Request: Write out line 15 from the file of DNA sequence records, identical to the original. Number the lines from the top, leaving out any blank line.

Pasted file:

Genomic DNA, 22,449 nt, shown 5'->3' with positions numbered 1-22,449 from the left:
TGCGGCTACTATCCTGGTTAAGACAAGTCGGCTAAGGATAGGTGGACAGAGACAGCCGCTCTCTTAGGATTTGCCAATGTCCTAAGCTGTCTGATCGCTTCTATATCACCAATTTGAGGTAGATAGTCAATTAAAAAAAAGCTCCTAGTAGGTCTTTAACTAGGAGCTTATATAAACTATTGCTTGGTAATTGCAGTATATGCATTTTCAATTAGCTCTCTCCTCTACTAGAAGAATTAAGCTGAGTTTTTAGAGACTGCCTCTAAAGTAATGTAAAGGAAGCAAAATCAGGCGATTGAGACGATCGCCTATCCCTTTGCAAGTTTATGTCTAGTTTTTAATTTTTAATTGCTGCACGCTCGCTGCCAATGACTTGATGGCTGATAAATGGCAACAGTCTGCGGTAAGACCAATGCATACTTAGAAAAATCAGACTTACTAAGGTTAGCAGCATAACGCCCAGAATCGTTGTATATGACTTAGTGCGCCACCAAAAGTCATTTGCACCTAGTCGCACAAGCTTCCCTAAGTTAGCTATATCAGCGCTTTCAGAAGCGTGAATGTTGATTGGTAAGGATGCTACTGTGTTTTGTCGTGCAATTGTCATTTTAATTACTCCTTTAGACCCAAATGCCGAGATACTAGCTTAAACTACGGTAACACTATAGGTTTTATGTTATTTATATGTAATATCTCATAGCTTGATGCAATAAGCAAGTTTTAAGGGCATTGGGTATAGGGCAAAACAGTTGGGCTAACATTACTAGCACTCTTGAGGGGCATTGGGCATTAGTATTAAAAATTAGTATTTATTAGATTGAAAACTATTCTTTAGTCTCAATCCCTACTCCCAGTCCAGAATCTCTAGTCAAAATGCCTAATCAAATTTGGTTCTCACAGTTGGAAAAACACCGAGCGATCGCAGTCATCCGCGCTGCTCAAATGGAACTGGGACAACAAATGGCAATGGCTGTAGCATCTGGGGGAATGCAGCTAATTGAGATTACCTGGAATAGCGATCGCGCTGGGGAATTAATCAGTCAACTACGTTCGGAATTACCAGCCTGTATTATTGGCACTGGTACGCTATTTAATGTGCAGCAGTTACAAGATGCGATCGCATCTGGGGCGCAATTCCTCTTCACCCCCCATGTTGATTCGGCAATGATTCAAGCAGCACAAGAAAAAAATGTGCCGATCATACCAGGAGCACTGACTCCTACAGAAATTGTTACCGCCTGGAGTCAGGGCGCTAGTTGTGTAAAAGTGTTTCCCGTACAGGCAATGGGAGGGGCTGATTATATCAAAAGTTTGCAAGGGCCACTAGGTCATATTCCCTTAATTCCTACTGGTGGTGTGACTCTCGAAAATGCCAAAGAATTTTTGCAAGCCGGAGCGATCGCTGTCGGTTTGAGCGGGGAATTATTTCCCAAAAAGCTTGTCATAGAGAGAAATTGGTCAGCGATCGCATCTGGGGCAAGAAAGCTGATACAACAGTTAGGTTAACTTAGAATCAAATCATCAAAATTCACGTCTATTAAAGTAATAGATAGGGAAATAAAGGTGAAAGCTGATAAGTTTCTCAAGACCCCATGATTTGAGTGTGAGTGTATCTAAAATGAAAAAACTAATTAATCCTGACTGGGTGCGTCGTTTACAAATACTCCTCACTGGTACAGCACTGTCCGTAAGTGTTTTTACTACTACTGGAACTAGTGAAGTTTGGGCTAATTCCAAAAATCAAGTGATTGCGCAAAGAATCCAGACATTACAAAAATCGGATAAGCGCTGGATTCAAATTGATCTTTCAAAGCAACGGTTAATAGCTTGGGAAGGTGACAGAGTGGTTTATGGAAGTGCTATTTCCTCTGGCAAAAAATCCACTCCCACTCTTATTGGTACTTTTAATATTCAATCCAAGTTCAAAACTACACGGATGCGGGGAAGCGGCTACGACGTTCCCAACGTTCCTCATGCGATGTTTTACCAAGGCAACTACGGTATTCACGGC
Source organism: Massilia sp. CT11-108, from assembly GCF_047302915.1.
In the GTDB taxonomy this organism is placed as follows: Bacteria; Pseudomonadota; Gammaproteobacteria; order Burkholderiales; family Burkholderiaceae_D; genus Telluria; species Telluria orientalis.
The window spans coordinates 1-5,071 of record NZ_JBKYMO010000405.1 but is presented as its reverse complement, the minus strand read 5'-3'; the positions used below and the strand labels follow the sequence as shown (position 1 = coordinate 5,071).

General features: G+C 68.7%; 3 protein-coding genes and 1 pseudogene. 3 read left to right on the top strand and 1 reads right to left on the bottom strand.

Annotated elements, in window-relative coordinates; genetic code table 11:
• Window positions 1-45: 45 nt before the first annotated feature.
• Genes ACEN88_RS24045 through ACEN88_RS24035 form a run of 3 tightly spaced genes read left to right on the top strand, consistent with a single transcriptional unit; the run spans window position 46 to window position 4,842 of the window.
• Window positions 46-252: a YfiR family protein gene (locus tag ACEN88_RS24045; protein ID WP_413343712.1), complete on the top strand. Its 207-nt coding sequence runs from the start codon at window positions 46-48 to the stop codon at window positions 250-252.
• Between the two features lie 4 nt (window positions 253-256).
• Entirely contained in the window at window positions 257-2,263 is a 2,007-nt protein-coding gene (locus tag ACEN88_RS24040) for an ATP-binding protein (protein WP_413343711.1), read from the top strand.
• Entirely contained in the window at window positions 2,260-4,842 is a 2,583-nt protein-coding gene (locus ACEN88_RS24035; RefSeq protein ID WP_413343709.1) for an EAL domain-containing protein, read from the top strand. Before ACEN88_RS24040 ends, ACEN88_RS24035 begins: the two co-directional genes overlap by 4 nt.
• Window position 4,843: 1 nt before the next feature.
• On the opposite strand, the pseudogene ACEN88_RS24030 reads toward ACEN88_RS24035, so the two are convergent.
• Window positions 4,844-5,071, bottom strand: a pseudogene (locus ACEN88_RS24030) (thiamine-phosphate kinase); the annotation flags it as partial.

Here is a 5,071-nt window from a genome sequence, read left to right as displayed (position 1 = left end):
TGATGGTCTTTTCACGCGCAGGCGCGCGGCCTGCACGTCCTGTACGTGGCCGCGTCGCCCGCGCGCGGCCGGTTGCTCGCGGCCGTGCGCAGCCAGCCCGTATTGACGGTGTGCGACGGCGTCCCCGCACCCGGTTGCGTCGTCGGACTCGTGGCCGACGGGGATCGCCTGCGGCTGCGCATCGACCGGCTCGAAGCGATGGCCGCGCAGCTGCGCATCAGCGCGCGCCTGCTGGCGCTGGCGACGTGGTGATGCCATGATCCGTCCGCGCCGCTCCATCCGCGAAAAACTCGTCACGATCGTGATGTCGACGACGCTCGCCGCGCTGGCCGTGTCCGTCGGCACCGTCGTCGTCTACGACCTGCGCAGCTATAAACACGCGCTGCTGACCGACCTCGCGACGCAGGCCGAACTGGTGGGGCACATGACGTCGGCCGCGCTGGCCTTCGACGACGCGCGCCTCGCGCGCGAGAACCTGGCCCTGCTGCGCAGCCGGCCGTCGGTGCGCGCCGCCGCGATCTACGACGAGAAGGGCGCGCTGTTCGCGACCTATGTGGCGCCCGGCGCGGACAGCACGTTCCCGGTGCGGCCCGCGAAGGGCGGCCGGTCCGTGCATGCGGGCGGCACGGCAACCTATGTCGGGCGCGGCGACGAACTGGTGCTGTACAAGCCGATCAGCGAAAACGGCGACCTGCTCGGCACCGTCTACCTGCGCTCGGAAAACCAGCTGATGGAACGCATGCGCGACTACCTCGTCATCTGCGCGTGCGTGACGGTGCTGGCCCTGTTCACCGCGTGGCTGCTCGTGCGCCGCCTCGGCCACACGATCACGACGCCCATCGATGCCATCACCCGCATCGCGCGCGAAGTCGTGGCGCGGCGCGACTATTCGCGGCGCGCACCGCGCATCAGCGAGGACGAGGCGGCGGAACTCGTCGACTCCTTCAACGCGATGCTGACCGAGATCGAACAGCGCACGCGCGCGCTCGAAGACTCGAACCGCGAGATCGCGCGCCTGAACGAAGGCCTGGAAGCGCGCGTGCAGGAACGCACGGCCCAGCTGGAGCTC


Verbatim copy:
• On the opposite strand, the pseudogene ACEN88_RS24030 reads toward ACEN88_RS24035, so the two are convergent.